What Hollywood can teach us in Europe
Published at TwelvePoint.com on 5 January 2009
Scriptwriter reaches the edge of the cliff. The weather is mild, sky blue, wind warm and the smell of ashes is in the air. She looks around. Cliffs ahead, desert behind, clouds of smoke billowing from the mountains on the horizon. The billboard is unreadable. Fire, she realises, LA is on fire again. She shudders. No sign of the Sphinx though. I’m on time, she reassures herself by taking a quick look at her wristwatch. Then she smirks. Don’t be silly, this isn’t a meeting; it’s a gate, a gate to the Wonderful Land of the Blockbusters.
The air shivers like a broad, tall heatwave emerging from hot tarmac. Scriptwriter’s heart pounds and throat goes dry. Here I go. She’s prepared: McKee, Field, Goldman. I know the rules. Greek mythology, Aristotle, Campbell, Sodoku. Her mind is sharp.
Sphinx begins to materialise. It flickers. It seems to be split in three parts: head, body, feet. That’s good. 3 Acts… I can definitely deal with this. The imprecise image begins to clear. Scriptwriter’s eyes narrow, then narrow some more. She frowns. Is this the head of … Homer Simpson? It is. Hmmm … the body of Shrek … Angelina Jolie’s legs. Creepy, but what CGI effects! Sphinx glares at her. Silence.
‘Pleased to meet you …’ Scriptwriter prompts.
‘British, right?’ the Sphinx thunders in a familiar, cartoonish voice, its massive green body leans down from a newly-materialised couch, crosses its long legs. ‘Ready for the question?’
Riddle, it’s called riddle, Scriptwriter thinks but she doesn’t dare correct the Sphinx.
‘What’s the most important rule of physics for a scriptwriter?’
Her face goes blank. No A-Levels in physics. GCSEs? She racks her brain. Nothing. The Sphinx begins to fade away.
‘Physics?!’ The Sphinx is disappearing. ‘But I’m a bloody writer!’ she yells, angrily.
‘Bloody writer … that’s so cute …’ she hears as the Sphinx slowly vanishes, the sound of its laughter still echoing in the sky.
And like this …
… it is gone.
I’ll share with you one thing I’ve learned from the Mastering Hollywood Seminar; the rest you’ll have to get from Doug Chamberlin himself. If you’re invited for a pitch meeting in Hollywood, they’ll offer you muffins and soda. NEVER eat the muffin and DON’T drink the soda.
I don’t think Doug will hate me for giving away that extremely useful piece of advice – with a sweet tooth, I would eat the muffin and drink the soda and spend the rest of the meeting sucking my teeth and trying to swallow back the burps – because his seminar gave us so much more than that. It gave me much more than I was expecting: I learned not only how Hollywood works but also how to think about myself from a much more business-like perspective and this is something I can use in any industry, be it British, French or Brazilian.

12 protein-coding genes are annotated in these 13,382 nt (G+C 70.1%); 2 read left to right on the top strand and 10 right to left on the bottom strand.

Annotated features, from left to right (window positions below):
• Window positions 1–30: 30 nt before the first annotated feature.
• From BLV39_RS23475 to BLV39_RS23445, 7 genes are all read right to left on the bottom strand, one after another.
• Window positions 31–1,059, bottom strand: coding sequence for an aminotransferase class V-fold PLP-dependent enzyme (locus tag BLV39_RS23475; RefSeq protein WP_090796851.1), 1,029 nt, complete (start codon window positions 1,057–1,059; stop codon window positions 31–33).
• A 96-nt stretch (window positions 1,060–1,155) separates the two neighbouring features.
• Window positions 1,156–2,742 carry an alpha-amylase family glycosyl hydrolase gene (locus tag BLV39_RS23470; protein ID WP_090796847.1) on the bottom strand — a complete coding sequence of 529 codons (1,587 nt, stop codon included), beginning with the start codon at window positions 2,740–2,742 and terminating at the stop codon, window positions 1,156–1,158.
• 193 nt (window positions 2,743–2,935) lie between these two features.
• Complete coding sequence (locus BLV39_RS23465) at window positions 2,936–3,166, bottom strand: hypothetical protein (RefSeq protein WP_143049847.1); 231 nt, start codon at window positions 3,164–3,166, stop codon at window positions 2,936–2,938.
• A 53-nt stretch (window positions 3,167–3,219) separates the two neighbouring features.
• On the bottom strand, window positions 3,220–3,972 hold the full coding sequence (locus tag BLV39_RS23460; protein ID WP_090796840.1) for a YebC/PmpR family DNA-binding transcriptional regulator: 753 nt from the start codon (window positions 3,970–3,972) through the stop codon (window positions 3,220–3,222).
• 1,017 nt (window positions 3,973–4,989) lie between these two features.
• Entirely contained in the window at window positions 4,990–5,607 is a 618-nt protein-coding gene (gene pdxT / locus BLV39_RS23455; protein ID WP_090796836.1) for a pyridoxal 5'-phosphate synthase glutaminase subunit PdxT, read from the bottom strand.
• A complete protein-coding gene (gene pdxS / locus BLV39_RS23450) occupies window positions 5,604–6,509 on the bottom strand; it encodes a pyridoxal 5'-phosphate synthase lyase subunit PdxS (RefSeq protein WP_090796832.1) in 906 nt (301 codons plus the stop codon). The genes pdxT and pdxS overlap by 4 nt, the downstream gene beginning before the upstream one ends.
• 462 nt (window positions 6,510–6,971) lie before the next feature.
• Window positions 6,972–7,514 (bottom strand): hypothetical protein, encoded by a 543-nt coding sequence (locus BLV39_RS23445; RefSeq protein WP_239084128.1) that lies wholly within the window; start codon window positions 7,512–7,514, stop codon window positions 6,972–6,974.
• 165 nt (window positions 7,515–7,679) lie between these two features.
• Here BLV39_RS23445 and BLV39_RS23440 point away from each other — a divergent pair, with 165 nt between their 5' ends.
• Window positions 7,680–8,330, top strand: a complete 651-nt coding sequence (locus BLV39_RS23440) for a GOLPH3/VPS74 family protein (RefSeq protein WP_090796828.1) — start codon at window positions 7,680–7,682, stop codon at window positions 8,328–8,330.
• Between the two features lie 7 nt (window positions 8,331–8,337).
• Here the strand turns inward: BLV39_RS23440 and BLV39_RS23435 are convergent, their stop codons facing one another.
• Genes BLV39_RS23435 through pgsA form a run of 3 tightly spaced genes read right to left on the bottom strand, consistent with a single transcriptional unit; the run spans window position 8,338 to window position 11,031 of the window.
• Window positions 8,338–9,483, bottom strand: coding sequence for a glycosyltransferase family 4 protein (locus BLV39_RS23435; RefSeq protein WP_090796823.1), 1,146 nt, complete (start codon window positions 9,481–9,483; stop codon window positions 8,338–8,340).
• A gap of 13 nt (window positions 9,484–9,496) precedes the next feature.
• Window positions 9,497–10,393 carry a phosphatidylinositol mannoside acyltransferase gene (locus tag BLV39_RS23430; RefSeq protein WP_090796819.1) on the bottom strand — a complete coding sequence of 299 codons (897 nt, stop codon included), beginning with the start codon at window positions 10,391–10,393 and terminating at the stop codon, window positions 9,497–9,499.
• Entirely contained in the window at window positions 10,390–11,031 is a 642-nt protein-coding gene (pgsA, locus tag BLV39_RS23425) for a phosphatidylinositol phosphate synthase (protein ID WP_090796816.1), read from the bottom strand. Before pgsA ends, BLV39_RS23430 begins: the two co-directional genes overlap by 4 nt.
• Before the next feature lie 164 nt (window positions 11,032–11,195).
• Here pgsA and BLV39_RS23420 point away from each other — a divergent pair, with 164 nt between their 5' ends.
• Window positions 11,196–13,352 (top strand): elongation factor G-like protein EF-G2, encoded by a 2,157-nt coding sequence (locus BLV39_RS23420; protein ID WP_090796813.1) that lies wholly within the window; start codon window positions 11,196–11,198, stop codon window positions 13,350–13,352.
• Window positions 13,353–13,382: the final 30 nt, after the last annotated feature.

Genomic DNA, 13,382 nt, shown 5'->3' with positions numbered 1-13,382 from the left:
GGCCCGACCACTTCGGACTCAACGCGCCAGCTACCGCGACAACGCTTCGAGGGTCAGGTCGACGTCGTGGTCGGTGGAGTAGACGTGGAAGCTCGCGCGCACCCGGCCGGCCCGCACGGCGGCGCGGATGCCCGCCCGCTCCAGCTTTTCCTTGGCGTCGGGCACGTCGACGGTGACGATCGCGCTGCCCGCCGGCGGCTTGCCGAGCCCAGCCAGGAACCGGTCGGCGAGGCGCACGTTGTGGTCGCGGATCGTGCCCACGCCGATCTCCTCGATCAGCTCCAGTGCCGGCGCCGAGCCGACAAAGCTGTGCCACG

I was a bit wary when I first read the seminar’s title. Would this be like those American-style uplifting, preachy, cheery, ‘how-to-be-a-successful … whatever’ events with holding hands and song-singing? It wasn’t. Doug can be hilarious – he’s a comedy writer after all, which is a bonus – but he is no Las Vegas showman. He’s clever and honest about what he’s going to deliver and he does deliver. He is also a very nice guy.
Writers normally don’t see themselves as business people. Writers are artists, creative people. Business people wear suits, receive regular pay cheques, go on holiday, socialise and like expensive entertainment. Writers may socialise but they like to be left alone to write or think about what they’re writing. Writing is about art, guts and soul whereas entertainment is something else, though some write for the entertainment business if it helps them make a living. Writers never really go on holiday and they like to think they can play by their own rules. Yes, these are stereotyped descriptions but don’t they sound familiar?
If you want to break into Hollywood, you’ll have to merge the two characters described above and become a writer who is aware of and will work the ‘business person’ inside you (invent him or her if they are entirely absent). Hollywood is about business. That’s what they do best and how they make money, and the only way to win your way in is to play by the rules, their rules.
The tricky bit about Hollywood’s rules is … well … their rules are crazy; they don’t make any sense. It is about business but a very distinct and unusual type of business, so most of the ‘normal-world’ business rules don’t apply. You won’t be able to ‘reason’ your way in. ‘Reason’ and ‘reasonable’ are not part of Hollywood’s dictionary; even ‘common sense’ is not very much there either.
Here are a few examples of Hollywood’s ‘counter-intuitive’ mechanics:
One would expect executives to be impressed and feel more confident if they knew how hard you worked on your script. Hollywood execs not only are not interested in your hard work at all; they’d rather not know. You’re a magician, a miracle worker and magicians don’t give away their secrets.
During a meeting, you would think that the more professionally you behave, the better. No. Artists who behave like normal people or like professionals in Hollywood are perceived as too well-adjusted and are therefore not geniuses.
To break into Hollywood, you have to understand the mechanics and be able to translate people’s behaviour and codes on the spot. You could learn by trial and error or you could learn from Doug. He helps you discover your strengths, hone them and make them work to your benefit. He has experience (check his credentials on his website), he has done it and he knows the path. True, it’s his path and other people might think differently but you ought to give some credit to a guy who has worked with Steven Spielberg, Barry Sonnenfeld and Ron Howard.